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Thursday, October 20


In all of my young-adult and adult life, I’ve always had a car. Even while living closer to Washington DC for college my parents gave me a car (mostly so I would come home in the weekends and not go to DC.) Same goes for him. All of his young-adult and adult years had some mode of transportation that he called his own. Briefly when he first arrived in United States for graduate school he did not have a car but that didn’t last long. When family visited from India he bought a car to travel with them. So the unusualness is this is the first time in our lives neither of us has a car. Thankful to a very well built public transportation infrastructure, we haven’t had a need for a car. Once in a while, when we need to buy a large piece of furniture we wish for one but other than those times we love not having one (and its maintenance). Which leads me to walking. Walking a lot and often. We walk everywhere. And we enjoy it. Not only is this good for the environment, it’s great for our waist lines. Together, we’ve lost 30 pounds or 14 kilograms since moving to Germany. This is also unusual because in United States I paid gym membership for years to go regularly and never saw weight loss results. So this walking thing has multiple benefits.

Then the other unusual thing, when we lived in United States, I didn’t care much for wings. They were fine, once in a blue moon but I never had the craving for them. The husband on the other hand was a complete different scenario. There was a wing place close to work and often he and his coworkers went there for happy hour and “dinner”. I never understood how wings can be sufficient for dinner, maybe having many wings and a lot of beer makes a complete meal? I digress. So never having a craving for wimpy piece of meat I was surprised to learn there isn’t one restaurant in town that serves tasty wings. What’s the saying about ‘you always want what you can’t have?’ That was me few days ago, I was craving wings, especially since I knew I couldn’t have them. I asked few vendors at the farmers market and found them.

So I made this recipe with some adaptations and I am renaming it “so good we don’t have time to take pictures wings

1 tablespoon Sichuan peppercorns, crushed and chopped finely
1 teaspoon kosher salt
12 chicken wings, split into drummettes and wingettes
2 tablespoons butter
1 garlic clove, grated or finely minced
1 teaspoon soy sauce
1 teaspoon rice vinegar
2 tablespoons Sriracha

Preheat oven to 400°F.

In a small container, combine Sichuan peppercorns and salt. Sprinkle over both sides of the chicken wings. On a foil-lined, greased baking sheet, add chicken wings. Place in the oven for 10 minutes, turn and bake for 10 more minutes or until almost cooked-through.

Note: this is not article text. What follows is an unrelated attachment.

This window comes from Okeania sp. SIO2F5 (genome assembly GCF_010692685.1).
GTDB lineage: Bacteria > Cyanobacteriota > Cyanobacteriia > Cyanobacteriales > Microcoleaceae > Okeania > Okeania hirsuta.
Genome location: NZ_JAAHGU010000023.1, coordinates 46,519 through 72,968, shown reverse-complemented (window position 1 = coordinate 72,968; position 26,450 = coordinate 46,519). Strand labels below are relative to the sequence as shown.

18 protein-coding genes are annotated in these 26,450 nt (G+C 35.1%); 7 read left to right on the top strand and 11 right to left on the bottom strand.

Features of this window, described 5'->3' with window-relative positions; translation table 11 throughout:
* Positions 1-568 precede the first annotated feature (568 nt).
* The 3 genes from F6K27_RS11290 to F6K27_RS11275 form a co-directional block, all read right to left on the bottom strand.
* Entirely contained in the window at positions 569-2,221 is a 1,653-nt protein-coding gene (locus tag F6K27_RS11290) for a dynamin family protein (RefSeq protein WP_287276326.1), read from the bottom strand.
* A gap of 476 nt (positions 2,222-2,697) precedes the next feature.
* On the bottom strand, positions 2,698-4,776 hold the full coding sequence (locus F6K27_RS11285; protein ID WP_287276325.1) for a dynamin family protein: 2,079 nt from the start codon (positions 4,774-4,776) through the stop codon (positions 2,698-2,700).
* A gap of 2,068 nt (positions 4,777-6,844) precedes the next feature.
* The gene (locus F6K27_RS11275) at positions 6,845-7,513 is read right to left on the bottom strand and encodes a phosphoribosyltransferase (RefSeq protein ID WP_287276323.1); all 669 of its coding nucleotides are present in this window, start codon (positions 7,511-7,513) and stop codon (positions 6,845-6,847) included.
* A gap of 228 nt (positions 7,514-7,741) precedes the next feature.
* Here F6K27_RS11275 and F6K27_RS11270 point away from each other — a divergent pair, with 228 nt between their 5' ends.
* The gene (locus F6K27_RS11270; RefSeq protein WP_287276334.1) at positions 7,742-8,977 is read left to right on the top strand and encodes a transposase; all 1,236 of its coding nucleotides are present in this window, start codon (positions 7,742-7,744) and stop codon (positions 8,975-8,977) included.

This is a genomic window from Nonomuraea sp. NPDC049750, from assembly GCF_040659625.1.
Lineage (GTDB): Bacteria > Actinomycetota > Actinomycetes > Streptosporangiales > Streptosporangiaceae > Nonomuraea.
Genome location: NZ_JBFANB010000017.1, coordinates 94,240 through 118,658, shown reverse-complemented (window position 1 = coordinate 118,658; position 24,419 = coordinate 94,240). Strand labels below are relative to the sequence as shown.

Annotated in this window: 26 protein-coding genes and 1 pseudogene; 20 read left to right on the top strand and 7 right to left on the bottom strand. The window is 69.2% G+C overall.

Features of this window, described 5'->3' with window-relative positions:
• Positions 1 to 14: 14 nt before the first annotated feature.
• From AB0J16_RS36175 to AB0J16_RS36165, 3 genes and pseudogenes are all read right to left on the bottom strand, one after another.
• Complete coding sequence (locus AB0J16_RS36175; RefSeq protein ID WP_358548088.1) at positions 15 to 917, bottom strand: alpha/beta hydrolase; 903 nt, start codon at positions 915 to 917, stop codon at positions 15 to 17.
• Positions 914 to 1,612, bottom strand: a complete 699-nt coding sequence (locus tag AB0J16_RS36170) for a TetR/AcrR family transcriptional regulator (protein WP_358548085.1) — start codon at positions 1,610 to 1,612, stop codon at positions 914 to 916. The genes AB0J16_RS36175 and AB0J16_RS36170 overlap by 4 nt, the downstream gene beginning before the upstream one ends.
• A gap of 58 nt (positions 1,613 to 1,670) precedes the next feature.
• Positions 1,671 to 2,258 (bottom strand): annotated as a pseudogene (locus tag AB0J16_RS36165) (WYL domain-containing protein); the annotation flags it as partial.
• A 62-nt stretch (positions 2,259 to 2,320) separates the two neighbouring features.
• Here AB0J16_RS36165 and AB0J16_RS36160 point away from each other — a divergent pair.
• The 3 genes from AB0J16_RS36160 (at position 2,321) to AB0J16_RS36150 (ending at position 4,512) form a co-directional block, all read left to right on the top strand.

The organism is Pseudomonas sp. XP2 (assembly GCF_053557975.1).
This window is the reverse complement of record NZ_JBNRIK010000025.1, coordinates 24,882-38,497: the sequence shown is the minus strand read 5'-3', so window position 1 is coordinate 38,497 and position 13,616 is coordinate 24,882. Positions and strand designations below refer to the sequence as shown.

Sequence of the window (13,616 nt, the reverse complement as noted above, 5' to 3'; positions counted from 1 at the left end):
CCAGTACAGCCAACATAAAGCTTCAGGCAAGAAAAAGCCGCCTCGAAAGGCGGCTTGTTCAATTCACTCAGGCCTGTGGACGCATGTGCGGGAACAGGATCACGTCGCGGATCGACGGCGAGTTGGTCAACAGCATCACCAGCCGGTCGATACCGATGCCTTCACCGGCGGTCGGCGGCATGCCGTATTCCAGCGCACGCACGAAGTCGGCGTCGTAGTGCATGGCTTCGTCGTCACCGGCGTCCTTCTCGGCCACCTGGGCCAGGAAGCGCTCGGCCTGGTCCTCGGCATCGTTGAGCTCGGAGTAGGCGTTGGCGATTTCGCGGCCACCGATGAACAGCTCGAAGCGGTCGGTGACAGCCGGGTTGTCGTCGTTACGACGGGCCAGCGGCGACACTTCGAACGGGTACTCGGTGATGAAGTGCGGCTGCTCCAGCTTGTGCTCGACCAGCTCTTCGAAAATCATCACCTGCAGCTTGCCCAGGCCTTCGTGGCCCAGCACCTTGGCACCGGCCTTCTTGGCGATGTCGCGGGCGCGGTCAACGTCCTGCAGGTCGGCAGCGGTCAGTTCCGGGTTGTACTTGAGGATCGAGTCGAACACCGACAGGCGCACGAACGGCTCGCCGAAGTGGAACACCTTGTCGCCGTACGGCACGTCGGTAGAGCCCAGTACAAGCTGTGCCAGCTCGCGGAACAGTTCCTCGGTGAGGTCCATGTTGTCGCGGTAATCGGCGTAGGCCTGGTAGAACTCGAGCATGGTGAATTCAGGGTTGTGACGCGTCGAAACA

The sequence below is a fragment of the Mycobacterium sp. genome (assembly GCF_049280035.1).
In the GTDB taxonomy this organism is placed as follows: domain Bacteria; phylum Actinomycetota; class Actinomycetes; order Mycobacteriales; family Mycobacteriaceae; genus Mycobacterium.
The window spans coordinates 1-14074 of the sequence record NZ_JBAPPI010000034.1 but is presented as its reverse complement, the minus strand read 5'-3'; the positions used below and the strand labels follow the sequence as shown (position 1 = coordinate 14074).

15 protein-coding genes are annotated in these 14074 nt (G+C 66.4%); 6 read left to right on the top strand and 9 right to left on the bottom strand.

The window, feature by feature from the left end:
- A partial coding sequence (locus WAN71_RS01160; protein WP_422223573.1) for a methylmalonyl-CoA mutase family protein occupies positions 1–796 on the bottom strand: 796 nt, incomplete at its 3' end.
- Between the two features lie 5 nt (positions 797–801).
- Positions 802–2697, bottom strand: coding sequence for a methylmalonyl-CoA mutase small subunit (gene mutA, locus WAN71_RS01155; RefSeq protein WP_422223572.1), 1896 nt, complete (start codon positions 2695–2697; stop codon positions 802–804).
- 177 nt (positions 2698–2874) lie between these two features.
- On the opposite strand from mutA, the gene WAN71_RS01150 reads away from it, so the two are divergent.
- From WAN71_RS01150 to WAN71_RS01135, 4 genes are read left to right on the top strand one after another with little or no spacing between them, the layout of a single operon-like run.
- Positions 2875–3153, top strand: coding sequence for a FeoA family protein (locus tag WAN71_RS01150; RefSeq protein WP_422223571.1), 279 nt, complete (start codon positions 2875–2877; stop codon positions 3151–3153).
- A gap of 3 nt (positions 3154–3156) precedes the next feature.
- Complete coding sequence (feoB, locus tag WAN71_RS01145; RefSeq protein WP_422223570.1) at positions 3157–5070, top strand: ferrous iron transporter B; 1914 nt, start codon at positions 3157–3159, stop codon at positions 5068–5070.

Meanwhile, in a saucepan over medium heat, melt butter. Add minced garlic, soy sauce, rice vinegar and Sriracha. Whisk well to combine. Cook for 1 more minute and then remove the pan from heat.

Transfer chicken wings and Sriracha-butter mixture into a bowl. Using tongs, mix together until wings are liberally covered with sauce. Return coated wings to the foil-lined baking sheet and place in the oven for 6- 8 minutes or until browned.

Serve immediately

As soon as the wings came out of the oven, we gobbled them up. I asked for feedback for future attempts and he said “I love them”. I’ve tried my hand at wings couple times but this is the first time they were this good.

And finally dessert. I rarely bake. Because I despise measuring ingredients and baking food at a specific temperature. I am a chef that cooks with my eyes, nose, ears and hands (obviously, but I like to feel how much salt or spices to add in a dish with my fingers rather than measuring.) So baked desserts are a rare form in my house. Fortunately this dessert is exactly how I like to cook, add ingredients to feel and bake for 30 minutes.

Pear Crumble
2 ripe pears
1 tablespoon brown sugar
1/2 tablespoons all-purpose flour
2 tablespoons almonds, chopped
1/2 teaspoon ground nutmeg

Streusel Topping:
4 tablespoons unsalted butter, at room temperature
2 tablespoons brown sugar
1/4 cup all-purpose flour
1/2 teaspoon kosher salt
1/4 cup milk, may not use it all
Butter, at room temperature for the baking dish

Preheat oven to 400°F.

Butter a baking dish. Slice the pears and put them in a large bowl. Sprinkle over the brown sugar, flour, almonds and nutmeg and toss to coat the pears with nutmeg. Spread the pears up in a buttered baking dish.

In the same bowl, mash together the butter, brown sugar, flour, and salt with your hands. Stir in milk, a little at a time. The mixture should be sticky and crumbly. Evenly spread the mixture over the pears in the baking dish and bake until the topping is crunchy and browned and the pears are very tender, 30 to 40 minutes.

This dessert was unusually good.

(The dessert can be baked after the wings are done.)


  1. i did notice you guys looked great when we saw you in cleveland! all the walking :-) and wings ;-D

  2. Hi there,

    So I tried the pear crumble, but it didn't turn out so great. Do you happen to know what kind of pears you used? Our pears were a little flavorless. I probably did something wrong.

  3. I used the local Franken pears for the crumble. I am sad it didn't turn out great for you. I am planning to make it again so I'll share the results if they are different.

    Thanks for letting me know!